A First World War German submarine has been surveyed for the first time since its loss in 1917. Sophisticated scanning techniques and deep-sea video footage have revealed a large hole in the boat’s hull – caused by an attacking British naval vessel.
During the summer of 2020, scientists led by deep-sea archaeological expert Dr Rodrigo Pacheco-Ruiz of the University of Southampton, in collaboration with offshore survey companies MMT and Reach Subsea, investigated the wreck of UC-47 on behalf of Tolmount Development during offshore operations to prepare for the laying of a new pipeline in the North Sea, some 20 nautical miles off the coast of Yorkshire, England.
Astonishing Level of Preservation
Using state-of-the-art robotics and high-resolution geophysical equipment, the wreck, which lies 50 metres below the surface, was mapped and inspected in unprecedented detail, showing an astonishing level of preservation.
UC-47 was credited with sinking more than 50 vessels in her year-long career and had a reputation as a lucky vessel within the German Imperial Navy. However, on 18 November 1917 her luck ran out when the Royal Navy patrol boat HMS P-57 surprised her on the surface – ramming and then depth charging the U-boat. The sub went down with all hands and has rested on the seabed ever since.
“Today the vessel is only marked on the navigation charts as a shipwreck and until now very little was known of the submarine’s condition. It has been a privilege to be able to explore a wreck in such good condition and to have the opportunity to find out more about its past,” said Dr Rodrigo Pacheco-Ruiz, co-director of the Offshore Archaeological Research project (OAR) from the Centre for Maritime Archaeology at the University of Southampton.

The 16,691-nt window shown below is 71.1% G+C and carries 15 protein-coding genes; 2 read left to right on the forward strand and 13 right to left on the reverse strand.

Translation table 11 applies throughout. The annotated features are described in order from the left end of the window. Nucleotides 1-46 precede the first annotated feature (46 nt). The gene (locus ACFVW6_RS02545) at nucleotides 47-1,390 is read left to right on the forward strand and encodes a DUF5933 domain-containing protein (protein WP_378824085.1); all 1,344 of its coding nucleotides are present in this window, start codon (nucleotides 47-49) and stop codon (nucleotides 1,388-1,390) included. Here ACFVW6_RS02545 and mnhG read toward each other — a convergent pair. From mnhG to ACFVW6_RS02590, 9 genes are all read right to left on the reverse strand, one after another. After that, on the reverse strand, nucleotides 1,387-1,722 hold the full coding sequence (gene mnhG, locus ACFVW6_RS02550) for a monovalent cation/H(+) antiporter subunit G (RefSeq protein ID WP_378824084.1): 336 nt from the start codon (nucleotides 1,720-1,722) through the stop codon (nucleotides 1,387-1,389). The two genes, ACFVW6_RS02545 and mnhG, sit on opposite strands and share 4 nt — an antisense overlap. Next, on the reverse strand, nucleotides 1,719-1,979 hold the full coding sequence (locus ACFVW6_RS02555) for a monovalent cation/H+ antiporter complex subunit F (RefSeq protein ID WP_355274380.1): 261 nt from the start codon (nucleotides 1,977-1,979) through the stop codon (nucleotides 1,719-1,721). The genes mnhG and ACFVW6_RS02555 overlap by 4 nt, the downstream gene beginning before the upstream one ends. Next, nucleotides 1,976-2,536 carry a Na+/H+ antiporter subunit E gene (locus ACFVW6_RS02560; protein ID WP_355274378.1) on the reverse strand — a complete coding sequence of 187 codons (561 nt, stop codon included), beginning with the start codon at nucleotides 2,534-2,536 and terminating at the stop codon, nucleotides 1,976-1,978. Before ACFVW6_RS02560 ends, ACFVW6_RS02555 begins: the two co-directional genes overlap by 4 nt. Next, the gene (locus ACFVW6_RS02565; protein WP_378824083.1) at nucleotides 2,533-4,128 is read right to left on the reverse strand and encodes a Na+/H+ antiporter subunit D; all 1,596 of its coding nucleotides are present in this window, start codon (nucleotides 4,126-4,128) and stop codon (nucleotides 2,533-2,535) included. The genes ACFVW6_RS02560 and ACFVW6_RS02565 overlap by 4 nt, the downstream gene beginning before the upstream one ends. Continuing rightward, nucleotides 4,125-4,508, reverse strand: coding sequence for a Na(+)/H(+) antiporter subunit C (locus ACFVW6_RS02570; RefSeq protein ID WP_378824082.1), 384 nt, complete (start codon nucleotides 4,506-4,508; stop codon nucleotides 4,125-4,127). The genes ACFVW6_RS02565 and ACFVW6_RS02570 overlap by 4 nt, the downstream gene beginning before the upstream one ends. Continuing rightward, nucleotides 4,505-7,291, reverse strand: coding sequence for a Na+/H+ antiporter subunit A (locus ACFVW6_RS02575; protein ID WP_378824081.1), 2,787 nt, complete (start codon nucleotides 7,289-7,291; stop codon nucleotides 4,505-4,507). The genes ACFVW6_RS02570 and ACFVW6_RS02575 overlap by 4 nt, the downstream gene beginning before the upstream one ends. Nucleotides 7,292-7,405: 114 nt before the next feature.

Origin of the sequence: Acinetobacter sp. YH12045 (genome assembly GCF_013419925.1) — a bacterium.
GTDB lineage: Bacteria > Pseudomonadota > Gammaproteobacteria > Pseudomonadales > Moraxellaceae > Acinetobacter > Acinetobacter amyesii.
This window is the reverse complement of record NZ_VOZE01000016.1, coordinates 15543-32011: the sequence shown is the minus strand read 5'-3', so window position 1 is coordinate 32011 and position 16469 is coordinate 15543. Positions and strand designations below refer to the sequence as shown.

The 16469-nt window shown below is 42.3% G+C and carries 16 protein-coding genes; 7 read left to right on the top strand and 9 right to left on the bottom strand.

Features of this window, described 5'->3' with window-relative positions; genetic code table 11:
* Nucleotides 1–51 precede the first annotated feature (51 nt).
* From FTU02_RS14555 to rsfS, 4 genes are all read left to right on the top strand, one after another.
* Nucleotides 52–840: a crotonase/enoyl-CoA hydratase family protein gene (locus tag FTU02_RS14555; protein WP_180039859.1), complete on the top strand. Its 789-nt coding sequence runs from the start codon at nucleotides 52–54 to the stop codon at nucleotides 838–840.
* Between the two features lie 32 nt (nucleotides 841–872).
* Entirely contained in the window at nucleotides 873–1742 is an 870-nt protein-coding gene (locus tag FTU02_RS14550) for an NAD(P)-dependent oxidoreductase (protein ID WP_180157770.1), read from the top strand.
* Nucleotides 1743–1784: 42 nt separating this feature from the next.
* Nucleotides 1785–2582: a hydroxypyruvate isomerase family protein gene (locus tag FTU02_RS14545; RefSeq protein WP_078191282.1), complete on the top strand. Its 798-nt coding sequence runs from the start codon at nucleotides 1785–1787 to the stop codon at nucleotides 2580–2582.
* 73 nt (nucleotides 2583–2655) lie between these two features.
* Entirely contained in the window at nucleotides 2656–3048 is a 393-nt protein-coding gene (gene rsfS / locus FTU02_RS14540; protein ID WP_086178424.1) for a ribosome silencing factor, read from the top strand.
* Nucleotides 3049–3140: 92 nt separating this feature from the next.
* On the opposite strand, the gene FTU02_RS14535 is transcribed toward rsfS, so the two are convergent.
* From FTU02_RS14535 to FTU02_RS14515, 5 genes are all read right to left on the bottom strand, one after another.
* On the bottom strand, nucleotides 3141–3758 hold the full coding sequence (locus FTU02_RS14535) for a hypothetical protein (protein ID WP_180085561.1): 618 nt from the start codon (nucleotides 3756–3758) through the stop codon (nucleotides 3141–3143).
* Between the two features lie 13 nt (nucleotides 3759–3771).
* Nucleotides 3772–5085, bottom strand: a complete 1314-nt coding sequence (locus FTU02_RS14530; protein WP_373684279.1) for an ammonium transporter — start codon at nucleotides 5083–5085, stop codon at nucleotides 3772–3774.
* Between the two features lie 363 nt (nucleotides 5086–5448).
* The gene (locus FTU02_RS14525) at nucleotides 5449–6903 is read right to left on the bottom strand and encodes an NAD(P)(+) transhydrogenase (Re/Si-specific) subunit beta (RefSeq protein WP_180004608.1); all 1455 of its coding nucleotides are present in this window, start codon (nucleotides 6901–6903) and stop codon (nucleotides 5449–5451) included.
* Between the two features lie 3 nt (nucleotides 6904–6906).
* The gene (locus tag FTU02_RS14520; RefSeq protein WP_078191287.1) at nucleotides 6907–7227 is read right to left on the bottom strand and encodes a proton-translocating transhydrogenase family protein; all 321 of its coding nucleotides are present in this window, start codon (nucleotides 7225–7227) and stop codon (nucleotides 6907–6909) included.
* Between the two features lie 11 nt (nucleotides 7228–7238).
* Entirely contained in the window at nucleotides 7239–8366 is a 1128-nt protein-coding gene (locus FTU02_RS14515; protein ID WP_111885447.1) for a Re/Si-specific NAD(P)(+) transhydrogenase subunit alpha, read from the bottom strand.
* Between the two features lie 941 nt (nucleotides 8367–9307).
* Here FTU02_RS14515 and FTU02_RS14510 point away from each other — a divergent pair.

Maritime historian Stephen Fisher added: “The day after her loss, UC-47 is reputed to have been visited by Royal Navy divers who retrieved valuable intelligence, including code books and charts. Further investigation of historical sources – when access becomes available as lockdown eases – combined with this detailed imagery of the wreck, might enable us to ascertain if she was indeed visited in November 1917.”
Specialized Subsea Equipment
From the archaeological survey of the site, it is clear that the wreck has been well preserved. The remains of the main hull, which is intact along its length, are visible above the seabed and the damage she suffered during her sinking is clear to see. A large hole on the port side of the hull is indicative of an explosion. Scattered around the wreck site are components of the vessel, including one of the torpedo tubes.
The University’s OAR project aims to study archaeological sites that are inaccessible to traditional archaeological work, such as that of UC-47, by using modern technology and resources through industry partnerships – as with MMT/Reach Subsea. Dr Rodrigo Pacheco-Ruiz explains: “These sites tend to be hundreds of miles offshore and can only be reached with specialized subsea equipment, which is normally a barrier to their study. Projects like ours demonstrate that these sites can be surveyed even in these very difficult times, when the world struggles with a dangerous pandemic.”
Archaeologists are now hoping it will be possible to return to the wreck in the future to gather more evidence about its past and to help train students in maritime archaeology.
The mission of OAR has proven to be very successful and stands on decades of research collaboration between MMT/Reach Subsea and the University of Southampton, which have helped produce large and ambitious archaeological explorations, such as the Black Sea MAP project between 2016 and 2018 and last year’s discovery of an intact 500-year-old shipwreck in the Baltic. The project aims to better understand our archaeological past on remote locations through the use of the latest generation of underwater equipment and world-class academic research.